It wasn’t the first time Urbina, who got involved in left-wing politics at the age of 14, had been targeted for his activism. As a member of the progressive Libre Party and more recently the Opposition Alliance Against the Dictatorship, as well as the anti-capitalist organization Los Necios and the University Students’ Movement against creeping privatization in higher public education, Urbina’s anti-establishment politics were no secret.
Back in 2015, media reports linked him to coordinating an attack against police, pushing him to leave the country for 15 days as a security precaution. Then in 2017, after the May 1st International Workers’ Day march in the capital, a police officer flanked by two people dressed in civilian clothes shot at Urbina before detaining him for 26 hours. Urbina claims police threatened him while in detention and told him the only reason they didn’t kill him was because they didn’t want to.
After the Nov. 26 election and allegations of electoral fraud that sparked mass protests, the accusations began to fly once again. A pamphlet with a detailed profile of Urbina – including his name, photo, and home address – circulated on social media identifying the 22-year-old history student as the coordinator of a “criminal group responsible for vandalism and violence” with knowledge of making homemade explosives. He started to fear for his safety and fled.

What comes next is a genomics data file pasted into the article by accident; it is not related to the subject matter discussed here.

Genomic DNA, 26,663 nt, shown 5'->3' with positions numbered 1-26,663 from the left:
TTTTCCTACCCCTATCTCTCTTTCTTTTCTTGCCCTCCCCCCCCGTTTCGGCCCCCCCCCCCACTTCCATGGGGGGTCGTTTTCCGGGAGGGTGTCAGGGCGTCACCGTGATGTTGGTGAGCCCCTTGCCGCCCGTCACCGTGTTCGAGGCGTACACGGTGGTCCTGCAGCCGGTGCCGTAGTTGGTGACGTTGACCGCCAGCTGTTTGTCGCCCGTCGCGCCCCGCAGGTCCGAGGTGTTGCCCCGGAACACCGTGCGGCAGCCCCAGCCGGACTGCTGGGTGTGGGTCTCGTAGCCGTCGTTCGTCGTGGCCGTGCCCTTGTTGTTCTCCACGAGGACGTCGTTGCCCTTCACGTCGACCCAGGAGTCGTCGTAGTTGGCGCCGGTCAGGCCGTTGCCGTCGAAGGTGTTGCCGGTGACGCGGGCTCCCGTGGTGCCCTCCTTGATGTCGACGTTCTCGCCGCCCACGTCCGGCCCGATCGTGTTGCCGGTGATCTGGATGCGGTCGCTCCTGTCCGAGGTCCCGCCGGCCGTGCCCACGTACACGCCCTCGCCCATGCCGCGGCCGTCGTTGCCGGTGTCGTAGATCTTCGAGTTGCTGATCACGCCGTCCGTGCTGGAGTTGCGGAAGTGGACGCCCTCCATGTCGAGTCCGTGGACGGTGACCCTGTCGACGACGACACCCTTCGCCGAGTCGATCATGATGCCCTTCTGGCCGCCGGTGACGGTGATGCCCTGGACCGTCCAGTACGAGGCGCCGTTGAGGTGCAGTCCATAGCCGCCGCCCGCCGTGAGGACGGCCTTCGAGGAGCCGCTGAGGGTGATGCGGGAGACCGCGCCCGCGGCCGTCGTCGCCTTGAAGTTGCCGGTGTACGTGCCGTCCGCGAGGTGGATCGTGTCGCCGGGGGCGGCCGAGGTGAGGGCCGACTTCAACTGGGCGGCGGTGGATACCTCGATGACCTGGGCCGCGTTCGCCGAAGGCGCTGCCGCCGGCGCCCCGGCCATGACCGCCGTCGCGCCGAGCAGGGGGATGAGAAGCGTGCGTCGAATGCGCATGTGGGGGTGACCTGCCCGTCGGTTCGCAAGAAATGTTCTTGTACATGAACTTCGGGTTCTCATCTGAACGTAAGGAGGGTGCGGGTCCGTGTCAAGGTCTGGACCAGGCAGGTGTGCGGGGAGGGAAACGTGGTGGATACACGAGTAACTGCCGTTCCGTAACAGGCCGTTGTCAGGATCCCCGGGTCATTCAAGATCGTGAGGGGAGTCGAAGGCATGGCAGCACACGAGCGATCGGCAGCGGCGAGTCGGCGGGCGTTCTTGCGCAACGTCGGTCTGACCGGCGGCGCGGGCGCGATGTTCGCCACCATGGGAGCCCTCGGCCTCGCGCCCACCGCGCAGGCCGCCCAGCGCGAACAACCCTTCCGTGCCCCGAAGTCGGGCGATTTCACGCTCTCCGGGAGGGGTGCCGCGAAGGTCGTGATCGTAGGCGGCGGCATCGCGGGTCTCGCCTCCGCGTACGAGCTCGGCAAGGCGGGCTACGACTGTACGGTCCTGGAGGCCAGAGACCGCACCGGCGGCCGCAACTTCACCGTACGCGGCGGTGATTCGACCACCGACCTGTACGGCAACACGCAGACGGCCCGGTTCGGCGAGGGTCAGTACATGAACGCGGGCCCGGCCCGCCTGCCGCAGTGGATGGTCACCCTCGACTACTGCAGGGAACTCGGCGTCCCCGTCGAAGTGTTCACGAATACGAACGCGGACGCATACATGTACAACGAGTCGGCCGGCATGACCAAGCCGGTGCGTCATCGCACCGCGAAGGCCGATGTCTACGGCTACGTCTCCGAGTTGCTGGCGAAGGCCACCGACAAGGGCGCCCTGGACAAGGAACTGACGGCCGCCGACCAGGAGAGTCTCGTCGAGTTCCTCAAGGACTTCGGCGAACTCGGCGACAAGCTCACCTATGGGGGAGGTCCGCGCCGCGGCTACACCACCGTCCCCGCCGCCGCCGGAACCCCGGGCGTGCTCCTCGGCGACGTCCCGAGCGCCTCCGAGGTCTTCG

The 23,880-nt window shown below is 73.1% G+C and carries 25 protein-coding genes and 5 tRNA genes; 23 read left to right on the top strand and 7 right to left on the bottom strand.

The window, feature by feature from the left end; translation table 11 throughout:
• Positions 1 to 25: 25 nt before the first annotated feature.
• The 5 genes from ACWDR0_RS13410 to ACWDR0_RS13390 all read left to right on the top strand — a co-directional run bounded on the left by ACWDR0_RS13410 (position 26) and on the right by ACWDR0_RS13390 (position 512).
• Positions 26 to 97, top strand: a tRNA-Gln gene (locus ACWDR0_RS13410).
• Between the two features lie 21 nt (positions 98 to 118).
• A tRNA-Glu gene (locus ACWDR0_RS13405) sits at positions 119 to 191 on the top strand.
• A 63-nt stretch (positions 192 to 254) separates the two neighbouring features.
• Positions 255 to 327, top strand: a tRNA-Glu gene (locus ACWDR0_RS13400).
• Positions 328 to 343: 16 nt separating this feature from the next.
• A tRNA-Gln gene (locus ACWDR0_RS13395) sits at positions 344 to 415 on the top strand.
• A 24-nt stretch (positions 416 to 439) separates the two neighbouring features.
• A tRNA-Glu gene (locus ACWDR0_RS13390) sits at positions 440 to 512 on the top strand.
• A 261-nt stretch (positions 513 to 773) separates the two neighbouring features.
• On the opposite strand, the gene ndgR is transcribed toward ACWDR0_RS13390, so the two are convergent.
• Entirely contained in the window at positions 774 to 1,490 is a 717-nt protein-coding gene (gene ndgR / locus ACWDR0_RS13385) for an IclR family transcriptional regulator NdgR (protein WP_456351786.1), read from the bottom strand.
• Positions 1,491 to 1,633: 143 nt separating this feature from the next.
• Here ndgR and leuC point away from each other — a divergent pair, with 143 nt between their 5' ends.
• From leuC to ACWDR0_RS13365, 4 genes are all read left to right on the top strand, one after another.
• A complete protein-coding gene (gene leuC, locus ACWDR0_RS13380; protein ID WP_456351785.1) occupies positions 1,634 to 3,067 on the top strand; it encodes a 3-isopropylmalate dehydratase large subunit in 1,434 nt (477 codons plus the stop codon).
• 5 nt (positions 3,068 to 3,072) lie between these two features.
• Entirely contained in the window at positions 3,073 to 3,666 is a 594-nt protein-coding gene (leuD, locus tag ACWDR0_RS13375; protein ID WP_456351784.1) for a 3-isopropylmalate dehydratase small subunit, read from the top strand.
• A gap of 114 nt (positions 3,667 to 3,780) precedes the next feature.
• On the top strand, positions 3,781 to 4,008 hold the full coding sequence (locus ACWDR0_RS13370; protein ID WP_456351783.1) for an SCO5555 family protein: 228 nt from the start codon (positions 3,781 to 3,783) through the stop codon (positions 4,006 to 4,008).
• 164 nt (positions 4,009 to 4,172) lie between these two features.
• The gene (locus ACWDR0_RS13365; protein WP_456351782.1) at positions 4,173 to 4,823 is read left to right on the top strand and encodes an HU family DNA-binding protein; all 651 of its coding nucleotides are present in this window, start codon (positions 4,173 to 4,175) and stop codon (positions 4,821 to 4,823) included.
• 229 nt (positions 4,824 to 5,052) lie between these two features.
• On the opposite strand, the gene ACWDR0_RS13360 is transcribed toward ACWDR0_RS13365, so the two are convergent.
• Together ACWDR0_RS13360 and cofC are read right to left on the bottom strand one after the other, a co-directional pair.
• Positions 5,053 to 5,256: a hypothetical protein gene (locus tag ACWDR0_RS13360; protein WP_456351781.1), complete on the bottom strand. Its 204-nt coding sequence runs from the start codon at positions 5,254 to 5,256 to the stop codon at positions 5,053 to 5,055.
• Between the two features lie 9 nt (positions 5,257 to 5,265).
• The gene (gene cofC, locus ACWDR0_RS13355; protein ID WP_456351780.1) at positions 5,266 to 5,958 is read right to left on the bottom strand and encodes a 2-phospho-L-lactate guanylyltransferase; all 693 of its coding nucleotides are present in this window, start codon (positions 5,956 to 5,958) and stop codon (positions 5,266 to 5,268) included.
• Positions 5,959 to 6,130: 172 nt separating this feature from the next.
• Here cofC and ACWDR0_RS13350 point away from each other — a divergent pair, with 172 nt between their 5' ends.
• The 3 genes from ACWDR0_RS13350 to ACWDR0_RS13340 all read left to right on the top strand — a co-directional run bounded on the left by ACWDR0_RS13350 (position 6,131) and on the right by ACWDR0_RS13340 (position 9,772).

In the wake of the election, local level activists have increasingly been targeted in such smear campaigns. According to community reports, state intelligence profiling local activists has honed in on communities or barrios that have been particularly active in anti-government protests.